News Release

Diagnosing pediatric Crohn disease with radiomic and clinical data

AJR found that deploying a radiomic-based model with T2-weighted MRI data could increase diagnostic accuracy for pediatric Crohn disease

Peer-Reviewed Publication

American Roentgen Ray Society

17-year-patient with Crohn disease

image: Axial T2-weighted SSFSE images show greatest terminal thickness—without (top) and with (bottom) four ROI segmentations. (Green = whole-bowel ROI; yellow = bowel-core ROI; red = whole-fat ROI; orange = fat-core ROI.) view more 

Credit: AJR

Leesburg, VA, August 4, 2023An accepted manuscript published in the American Journal of Roentgenology (AJR) found that deploying a radiomic-based model with T2-weighted MRI data could increase diagnostic accuracy for pediatric Crohn disease (CD).

Noting that ileal-wall radiomic features were strongly predictive of CD—and that model performance improved when ensembled with clinical data—“a radiomic machine learning model predicted CD diagnosis with better performance than two of three expert radiologists,” wrote corresponding author and AJR Pediatric Imaging Section Editor Jonathan R. Dillman, MD, MSc.

Dillman et al.’s manuscript identified patients who underwent MR enterography (MRE) for suspected ileal CD—enrolling participants with newly diagnosed ileal CD or serving as healthy controls from December 2018 to October 2021. Using axial T2-weighted SSFSE images, one radiologist selected two slices showing the greatest terminal ileal wall thickening. Four ROIs were then segmented, radiomic features were extracted from each, and support-vector machine models were trained to catalog the presence of ileal CD. Three fellowship-trained pediatric abdominal radiologists independently classified the presence of ileal CD on SSFSE images, with clinical diagnosis following positive endoscopy and biopsy serving as the reference standard.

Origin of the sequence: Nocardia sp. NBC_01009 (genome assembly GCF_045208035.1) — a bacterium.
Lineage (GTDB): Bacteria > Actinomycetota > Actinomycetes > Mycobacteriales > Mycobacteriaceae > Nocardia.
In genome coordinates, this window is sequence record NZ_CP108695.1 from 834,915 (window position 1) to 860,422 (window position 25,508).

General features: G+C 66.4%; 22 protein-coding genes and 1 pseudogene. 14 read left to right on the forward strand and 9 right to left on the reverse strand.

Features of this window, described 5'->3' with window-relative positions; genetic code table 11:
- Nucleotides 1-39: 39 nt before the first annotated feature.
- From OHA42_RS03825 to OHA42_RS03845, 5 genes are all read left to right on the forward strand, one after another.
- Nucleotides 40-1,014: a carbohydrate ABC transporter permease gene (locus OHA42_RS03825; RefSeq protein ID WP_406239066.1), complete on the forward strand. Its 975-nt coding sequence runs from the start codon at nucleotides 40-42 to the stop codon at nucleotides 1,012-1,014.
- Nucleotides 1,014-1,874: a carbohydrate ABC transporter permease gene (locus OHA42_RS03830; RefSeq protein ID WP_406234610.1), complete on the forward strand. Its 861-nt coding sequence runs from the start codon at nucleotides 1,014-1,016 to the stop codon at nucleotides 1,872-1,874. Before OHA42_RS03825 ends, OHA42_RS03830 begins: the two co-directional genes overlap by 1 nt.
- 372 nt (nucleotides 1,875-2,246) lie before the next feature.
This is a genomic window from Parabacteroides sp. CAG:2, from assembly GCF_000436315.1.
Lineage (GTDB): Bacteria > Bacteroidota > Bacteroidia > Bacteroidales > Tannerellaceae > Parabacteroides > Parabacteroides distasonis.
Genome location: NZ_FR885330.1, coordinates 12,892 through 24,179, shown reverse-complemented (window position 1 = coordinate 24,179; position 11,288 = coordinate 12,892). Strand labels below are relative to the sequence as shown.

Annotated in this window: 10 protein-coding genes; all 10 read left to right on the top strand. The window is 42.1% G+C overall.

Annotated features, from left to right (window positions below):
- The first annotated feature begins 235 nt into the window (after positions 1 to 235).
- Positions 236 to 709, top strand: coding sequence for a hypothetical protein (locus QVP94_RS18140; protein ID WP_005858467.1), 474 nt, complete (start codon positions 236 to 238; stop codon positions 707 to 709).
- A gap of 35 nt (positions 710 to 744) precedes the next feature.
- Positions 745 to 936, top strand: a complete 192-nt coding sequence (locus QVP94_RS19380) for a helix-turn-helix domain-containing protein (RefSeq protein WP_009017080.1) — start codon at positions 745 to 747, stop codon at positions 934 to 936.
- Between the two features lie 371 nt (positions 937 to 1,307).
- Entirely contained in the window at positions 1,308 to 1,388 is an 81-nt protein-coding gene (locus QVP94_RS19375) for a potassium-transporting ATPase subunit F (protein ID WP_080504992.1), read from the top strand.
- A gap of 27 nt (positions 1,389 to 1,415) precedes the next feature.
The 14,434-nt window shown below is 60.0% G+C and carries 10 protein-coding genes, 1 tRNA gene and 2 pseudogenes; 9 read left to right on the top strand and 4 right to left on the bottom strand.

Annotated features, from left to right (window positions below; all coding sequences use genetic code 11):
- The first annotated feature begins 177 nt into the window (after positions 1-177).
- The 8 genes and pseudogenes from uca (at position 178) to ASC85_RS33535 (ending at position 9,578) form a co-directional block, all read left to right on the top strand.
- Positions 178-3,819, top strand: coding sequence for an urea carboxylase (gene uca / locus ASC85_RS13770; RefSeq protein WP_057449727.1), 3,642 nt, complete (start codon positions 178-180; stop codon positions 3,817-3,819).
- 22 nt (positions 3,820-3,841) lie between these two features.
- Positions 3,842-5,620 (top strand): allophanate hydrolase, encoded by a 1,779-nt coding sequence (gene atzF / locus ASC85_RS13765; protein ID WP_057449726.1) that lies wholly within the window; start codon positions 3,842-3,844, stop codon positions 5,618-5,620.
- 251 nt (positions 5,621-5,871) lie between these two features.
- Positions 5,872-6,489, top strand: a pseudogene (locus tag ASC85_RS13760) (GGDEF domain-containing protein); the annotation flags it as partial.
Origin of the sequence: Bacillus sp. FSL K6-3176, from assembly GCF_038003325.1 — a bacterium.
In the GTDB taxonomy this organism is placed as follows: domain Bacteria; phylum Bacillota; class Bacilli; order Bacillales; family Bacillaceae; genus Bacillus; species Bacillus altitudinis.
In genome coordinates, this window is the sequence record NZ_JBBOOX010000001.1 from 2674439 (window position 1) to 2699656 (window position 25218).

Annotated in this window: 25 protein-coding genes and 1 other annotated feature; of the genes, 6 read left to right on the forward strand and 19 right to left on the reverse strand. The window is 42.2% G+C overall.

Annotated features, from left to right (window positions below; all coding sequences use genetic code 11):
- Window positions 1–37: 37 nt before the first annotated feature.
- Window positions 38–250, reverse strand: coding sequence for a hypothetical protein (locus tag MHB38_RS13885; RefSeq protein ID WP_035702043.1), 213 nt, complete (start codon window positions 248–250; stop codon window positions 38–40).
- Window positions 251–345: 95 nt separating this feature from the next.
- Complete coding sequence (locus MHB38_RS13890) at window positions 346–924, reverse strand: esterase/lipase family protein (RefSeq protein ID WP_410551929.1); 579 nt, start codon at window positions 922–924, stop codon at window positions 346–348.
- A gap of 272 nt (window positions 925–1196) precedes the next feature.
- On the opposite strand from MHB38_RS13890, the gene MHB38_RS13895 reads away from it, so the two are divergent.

Ultimately, the best-performing radiomic-only model in this AJR accepted manuscript used a round bowel-wall ROI in the area of greatest terminal ileum thickening, having AUC of 0.95 and accuracy of 89.6%. Ensembling this radiomic-only model with a clinical-only model achieved AUC of 0.98 and accuracy of 93.5%. Meanwhile, the three specialized radiologists achieved accuracies of 83.7%, 86.7%, and 88.1%.

An electronic supplement to this AJR accepted manuscript is available here.

North America’s first radiological society, the American Roentgen Ray Society (ARRS) remains dedicated to the advancement of medicine through the profession of medical imaging and its allied sciences. An international forum for progress in radiology since the discovery of the x-ray, ARRS maintains its mission of improving health through a community committed to advancing knowledge and skills with the world’s longest continuously published radiology journal—American Journal of Roentgenology—the ARRS Annual Meeting, InPractice magazine, topical symposia, myriad multimedia educational materials, as well as awarding scholarships via The Roentgen Fund®.


Logan K. Young, PIO

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